Not having a wife around to cajole into joining me and unable to persuade my daughter to do so, I dared to enter a theatre full of women on my own. It being opening week of a popular film, there were about 200 people in the cinema; roughly ten of them were male: nine young men on dates and me. I have no idea what this crowd made of my presence and do not wish to think about it.


Bridesmaids started exactly where I expected it would, full of incredibly silly scenes which elicited endless laughter from the women surrounding me (I didn’t hear any male laughter, but maybe that wouldn’t have been possible) while barely drawing even a smile from me. The scenes were strung together in a haphazard way with no sense of one following the other and it felt like a bunch of long skits, few of which worked for me. One of these scenes, however, took place inside (and just outside) a bridal shop and I admit this scene was so …. (no word in the English language, that I know of, fits here) that, while I did not join in the uproarious laughter around me, I felt something - perhaps amazement at the daringness of what I was seeing, perhaps disgust, perhaps actually feeling wowed in some way.


At this point, I should mention that Bridesmaids, directed by Paul Feig, is about the adventures of a group of bridesmaids (duh!) and particularly about the maid of honour (played rather well, if occasionally way over the top, by Kristen Wiig), whose lifelong best friend is getting married while she is despairing of ever meeting the right man. When another of the bridesmaids turns out to be a competitor for the bride’s best friend status, the war is on.


About halfway through this rather long comedy, I was thinking that a comparison to The Hangover was fully warranted and that I had just thrown $10 away. But then all of a sudden Bridesmaids got serious, taking me completely by surprise. Not all of the serious stuff worked for me either but some did (especially the attempts at humanization), including a number of scenes involving a cop played by Chris O’Dowd, who was perfectly cast, and I found myself actually interested in the film for a while. The ending didn’t do anything for me, but I never expected it to.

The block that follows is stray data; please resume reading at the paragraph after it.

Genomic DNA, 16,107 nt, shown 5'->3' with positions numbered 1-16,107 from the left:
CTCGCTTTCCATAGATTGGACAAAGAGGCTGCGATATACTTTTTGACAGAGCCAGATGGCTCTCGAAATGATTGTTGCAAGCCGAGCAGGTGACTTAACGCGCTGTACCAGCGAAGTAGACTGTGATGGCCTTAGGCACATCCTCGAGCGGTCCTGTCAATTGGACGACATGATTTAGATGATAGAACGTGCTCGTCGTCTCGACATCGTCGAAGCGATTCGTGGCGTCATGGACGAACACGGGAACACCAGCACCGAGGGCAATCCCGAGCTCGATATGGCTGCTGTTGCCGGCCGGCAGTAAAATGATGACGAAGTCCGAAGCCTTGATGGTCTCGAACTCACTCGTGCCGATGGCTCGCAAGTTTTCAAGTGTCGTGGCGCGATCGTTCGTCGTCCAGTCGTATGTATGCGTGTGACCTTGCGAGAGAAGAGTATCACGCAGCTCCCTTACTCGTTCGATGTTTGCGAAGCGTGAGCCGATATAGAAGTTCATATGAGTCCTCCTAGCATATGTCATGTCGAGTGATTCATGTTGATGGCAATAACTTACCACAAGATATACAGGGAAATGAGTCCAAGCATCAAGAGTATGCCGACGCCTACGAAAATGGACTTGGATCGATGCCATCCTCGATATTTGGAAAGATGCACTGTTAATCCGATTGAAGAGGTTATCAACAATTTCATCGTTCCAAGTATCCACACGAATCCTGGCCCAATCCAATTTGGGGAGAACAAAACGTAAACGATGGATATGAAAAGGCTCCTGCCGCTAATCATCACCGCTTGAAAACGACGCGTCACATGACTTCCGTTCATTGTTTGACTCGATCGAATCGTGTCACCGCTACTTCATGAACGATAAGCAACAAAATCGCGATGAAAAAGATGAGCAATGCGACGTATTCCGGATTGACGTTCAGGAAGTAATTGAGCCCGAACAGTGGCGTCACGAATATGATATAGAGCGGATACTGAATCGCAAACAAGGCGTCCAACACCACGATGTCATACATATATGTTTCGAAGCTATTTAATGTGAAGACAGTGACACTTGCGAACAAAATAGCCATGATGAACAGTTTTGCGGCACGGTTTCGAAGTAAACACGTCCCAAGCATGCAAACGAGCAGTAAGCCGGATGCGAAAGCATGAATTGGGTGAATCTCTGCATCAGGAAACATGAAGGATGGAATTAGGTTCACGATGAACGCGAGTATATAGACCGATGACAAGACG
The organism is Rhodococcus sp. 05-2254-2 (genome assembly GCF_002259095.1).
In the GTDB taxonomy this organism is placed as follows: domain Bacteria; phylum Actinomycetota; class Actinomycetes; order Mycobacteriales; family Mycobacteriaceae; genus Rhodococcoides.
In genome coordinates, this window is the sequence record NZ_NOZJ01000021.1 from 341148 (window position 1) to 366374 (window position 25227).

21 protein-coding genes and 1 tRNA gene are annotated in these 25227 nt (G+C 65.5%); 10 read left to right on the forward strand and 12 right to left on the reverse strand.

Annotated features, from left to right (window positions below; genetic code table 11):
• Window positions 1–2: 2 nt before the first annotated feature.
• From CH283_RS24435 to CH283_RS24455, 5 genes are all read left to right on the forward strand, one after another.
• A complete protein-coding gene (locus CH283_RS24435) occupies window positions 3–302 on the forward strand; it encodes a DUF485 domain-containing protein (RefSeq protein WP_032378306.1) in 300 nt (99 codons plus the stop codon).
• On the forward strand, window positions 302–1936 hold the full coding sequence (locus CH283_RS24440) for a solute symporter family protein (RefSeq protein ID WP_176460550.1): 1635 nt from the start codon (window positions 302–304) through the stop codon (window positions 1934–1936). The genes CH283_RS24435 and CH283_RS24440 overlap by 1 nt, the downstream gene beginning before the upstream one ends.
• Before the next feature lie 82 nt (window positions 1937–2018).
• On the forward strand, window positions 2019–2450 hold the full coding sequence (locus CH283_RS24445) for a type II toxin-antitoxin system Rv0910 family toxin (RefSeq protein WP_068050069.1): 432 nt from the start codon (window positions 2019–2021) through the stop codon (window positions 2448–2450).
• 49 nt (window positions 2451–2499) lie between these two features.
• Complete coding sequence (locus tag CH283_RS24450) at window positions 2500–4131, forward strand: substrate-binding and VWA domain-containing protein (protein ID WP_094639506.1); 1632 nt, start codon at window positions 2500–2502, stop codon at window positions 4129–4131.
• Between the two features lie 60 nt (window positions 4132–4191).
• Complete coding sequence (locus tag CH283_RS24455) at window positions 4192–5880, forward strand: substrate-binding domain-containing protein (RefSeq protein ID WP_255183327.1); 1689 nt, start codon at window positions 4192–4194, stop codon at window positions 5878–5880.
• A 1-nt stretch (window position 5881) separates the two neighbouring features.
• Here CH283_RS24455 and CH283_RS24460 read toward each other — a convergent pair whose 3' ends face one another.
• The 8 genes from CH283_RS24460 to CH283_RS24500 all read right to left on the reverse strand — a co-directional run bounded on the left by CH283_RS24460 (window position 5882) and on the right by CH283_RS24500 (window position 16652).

When I left the cinema, I wondered whether one really had to be a woman to fully appreciate Bridesmaids (not that being a man helped me appreciate The Hangover). Many women were still laughing in the lobby as I walked out. Clearly they thought they had been watching an hilarious comedy. Even with the laughter all around me (how different this experience wold have been if I had been alone), I don’t believe I actually laughed more than two or three times. And yet, there was something about Bridesmaids (unlike The Hangover) which made me think I could be talked into watching it again. And on the way home, I drove over the Disraeli Bridge at precisely the moment when the giant almost-full orange moon rose over the Red River, which somehow vindicated my evening out. So I am forced to give Bridesmaids ***. My mug is up.